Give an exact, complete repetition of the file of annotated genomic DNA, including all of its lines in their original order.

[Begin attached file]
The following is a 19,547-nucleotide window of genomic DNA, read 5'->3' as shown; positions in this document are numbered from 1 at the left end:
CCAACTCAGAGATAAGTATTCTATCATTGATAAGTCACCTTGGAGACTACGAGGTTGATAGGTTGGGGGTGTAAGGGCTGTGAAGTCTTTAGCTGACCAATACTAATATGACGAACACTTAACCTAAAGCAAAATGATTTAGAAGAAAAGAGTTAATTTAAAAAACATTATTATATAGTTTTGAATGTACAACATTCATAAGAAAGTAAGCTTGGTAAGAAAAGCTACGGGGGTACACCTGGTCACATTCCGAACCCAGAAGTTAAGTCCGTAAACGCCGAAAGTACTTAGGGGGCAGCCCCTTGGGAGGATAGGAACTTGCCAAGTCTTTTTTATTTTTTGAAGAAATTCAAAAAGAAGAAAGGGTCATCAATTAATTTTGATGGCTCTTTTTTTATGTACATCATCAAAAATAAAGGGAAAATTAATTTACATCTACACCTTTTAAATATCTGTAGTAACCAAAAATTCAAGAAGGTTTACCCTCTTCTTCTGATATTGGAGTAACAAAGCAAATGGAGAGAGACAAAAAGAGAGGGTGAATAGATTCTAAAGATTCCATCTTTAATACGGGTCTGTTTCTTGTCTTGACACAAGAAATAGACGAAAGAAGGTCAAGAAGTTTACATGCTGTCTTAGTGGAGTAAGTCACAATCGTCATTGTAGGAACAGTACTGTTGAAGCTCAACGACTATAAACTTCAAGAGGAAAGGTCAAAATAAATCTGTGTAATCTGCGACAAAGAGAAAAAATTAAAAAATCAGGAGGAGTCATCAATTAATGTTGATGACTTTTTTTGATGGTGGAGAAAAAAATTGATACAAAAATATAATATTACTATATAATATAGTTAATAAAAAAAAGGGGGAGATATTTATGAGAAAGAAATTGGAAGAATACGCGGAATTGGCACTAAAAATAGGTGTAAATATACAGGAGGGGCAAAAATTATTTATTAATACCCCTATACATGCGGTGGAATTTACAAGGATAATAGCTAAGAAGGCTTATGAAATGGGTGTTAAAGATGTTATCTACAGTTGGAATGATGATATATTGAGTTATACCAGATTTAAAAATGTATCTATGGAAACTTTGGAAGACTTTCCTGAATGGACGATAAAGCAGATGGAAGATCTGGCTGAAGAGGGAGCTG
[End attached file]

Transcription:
The following is a 19,547-nucleotide window of genomic DNA, read 5'->3' as shown; positions in this document are numbered from 1 at the left end:
CCAACTCAGAGATAAGTATTCTATCATTGATAAGTCACCTTGGAGACTACGAGGTTGATAGGTTGGGGGTGTAAGGGCTGTGAAGTCTTTAGCTGACCAATACTAATATGACGAACACTTAACCTAAAGCAAAATGATTTAGAAGAAAAGAGTTAATTTAAAAAACATTATTATATAGTTTTGAATGTACAACATTCATAAGAAAGTAAGCTTGGTAAGAAAAGCTACGGGGGTACACCTGGTCACATTCCGAACCCAGAAGTTAAGTCCGTAAACGCCGAAAGTACTTAGGGGGCAGCCCCTTGGGAGGATAGGAACTTGCCAAGTCTTTTTTATTTTTTGAAGAAATTCAAAAAGAAGAAAGGGTCATCAATTAATTTTGATGGCTCTTTTTTTATGTACATCATCAAAAATAAAGGGAAAATTAATTTACATCTACACCTTTTAAATATCTGTAGTAACCAAAAATTCAAGAAGGTTTACCCTCTTCTTCTGATATTGGAGTAACAAAGCAAATGGAGAGAGACAAAAAGAGAGGGTGAATAGATTCTAAAGATTCCATCTTTAATACGGGTCTGTTTCTTGTCTTGACACAAGAAATAGACGAAAGAAGGTCAAGAAGTTTACATGCTGTCTTAGTGGAGTAAGTCACAATCGTCATTGTAGGAACAGTACTGTTGAAGCTCAACGACTATAAACTTCAAGAGGAAAGGTCAAAATAAATCTGTGTAATCTGCGACAAAGAGAAAAAATTAAAAAATCAGGAGGAGTCATCAATTAATGTTGATGACTTTTTTTGATGGTGGAGAAAAAAATTGATACAAAAATATAATATTACTATATAATATAGTTAATAAAAAAAAGGGGGAGATATTTATGAGAAAGAAATTGGAAGAATACGCGGAATTGGCACTAAAAATAGGTGTAAATATACAGGAGGGGCAAAAATTATTTATTAATACCCCTATACATGCGGTGGAATTTACAAGGATAATAGCTAAGAAGGCTTATGAAATGGGTGTTAAAGATGTTATCTACAGTTGGAATGATGATATATTGAGTTATACCAGATTTAAAAATGTATCTATGGAAACTTTGGAAGACTTTCCTGAATGGACGATAAAGCAGATGGAAGATCTGGCTGAAGAGGGAGCTG